I was in line at Market Basket and I noticed that the bagger was very friendly and talkative to the woman cashing out in front of me. Isn’t that nice, I thought to myself, I’ll have to be sure to have a conversation with him when it’s my turn, he seems to enjoy talking to his customers.
He continued to talk to the woman in front of me: “People at school can be like, ‘Oh he’s so weird, that kid is so weird’, but I don’t listen to them, you know? Autism gives me the strength to not care what people think of me.”
I stopped loading my groceries on the belt for a second, a bit shocked, and let that comment sink in. Autism gives me the strength. I had never heard anyone describe autism quite like that before, and I was both inspired and proud to hear a young man with autism say that to a complete stranger while having a full conversation with her.
As someone who has both educational and professional experience in the behavioral and human services field for over 10 years, I have learned a lot about, and worked with a lot of individuals with autism. One of the biggest challenges for them is social interaction. And here I was listening to this young man with autism chat away with his customers! What a wonderful opportunity for a good life Market Basket has created for him and so many others with disabilities!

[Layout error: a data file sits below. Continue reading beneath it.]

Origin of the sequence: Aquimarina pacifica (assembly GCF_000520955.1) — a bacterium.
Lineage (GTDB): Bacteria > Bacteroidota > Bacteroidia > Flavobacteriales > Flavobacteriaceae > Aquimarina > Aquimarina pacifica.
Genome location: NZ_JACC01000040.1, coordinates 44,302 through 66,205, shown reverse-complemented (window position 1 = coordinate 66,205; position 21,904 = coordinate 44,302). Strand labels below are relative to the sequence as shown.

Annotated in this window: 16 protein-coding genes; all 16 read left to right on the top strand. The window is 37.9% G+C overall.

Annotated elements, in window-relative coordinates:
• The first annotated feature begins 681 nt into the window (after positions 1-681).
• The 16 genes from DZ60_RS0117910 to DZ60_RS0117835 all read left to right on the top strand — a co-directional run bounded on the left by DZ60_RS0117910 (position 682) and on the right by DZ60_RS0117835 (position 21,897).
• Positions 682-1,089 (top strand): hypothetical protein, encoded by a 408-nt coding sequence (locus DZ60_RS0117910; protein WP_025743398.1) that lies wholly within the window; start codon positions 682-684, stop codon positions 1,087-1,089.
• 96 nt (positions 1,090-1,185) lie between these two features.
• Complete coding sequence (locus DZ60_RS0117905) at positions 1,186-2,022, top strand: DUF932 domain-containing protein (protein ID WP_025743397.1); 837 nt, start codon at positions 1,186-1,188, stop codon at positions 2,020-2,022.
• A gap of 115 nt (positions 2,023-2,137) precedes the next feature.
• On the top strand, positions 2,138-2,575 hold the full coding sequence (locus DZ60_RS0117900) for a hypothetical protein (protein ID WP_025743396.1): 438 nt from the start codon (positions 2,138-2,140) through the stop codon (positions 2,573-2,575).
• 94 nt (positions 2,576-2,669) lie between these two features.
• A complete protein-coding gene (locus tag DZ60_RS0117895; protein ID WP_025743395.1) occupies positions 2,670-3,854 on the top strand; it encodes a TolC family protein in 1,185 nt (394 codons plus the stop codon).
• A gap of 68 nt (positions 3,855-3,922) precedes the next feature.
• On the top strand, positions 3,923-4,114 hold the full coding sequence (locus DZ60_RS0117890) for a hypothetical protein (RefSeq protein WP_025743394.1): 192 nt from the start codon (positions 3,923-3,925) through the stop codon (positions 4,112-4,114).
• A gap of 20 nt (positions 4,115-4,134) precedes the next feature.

I continued to wait as my items moved up the belt, and it was finally my turn to cash out and enjoy my own conversation with this young man. We chatted about my groceries and he continued his conversation about school. He was telling me a story about a teacher he really admired and how she liked to joke around with him and his classmates. His teacher also liked the fact that he was very good at remembering certain things she would say. “That’s just one of the many strengths autism gives me,” he continued.
I honestly can’t remember what I said to that. Probably something as mediocre as, “That’s awesome!” because I was again taken aback by his choice of words even though I’d just heard him say something very similar a few minutes before. Here’s what I should have said: “You’re awesome. I envy your strengths. Way to advocate for yourself and educate others on what autism really is all about; so many people are so ill-informed. Keep spreading the word, keep that strength, and, thank you.” And a special thanks to Market Basket too for giving those with intellectual disabilities opportunities!
-Jillian Laham, Quality Assurance & Autism Coordinator at The Moore Center
Market Basket has a long history of hiring people with intellectual disabilities and this is a great example of the good it does. We hope this story encourages other businesses to adopt a similar policy and to better understand the value people with intellectual disabilities bring to an organization. Please share this story to help us encourage more opportunities for those we serve!
The Moore Center helps place people with intellectual disabilities in jobs. If you’re a parent or business interested in getting someone employed, please contact us!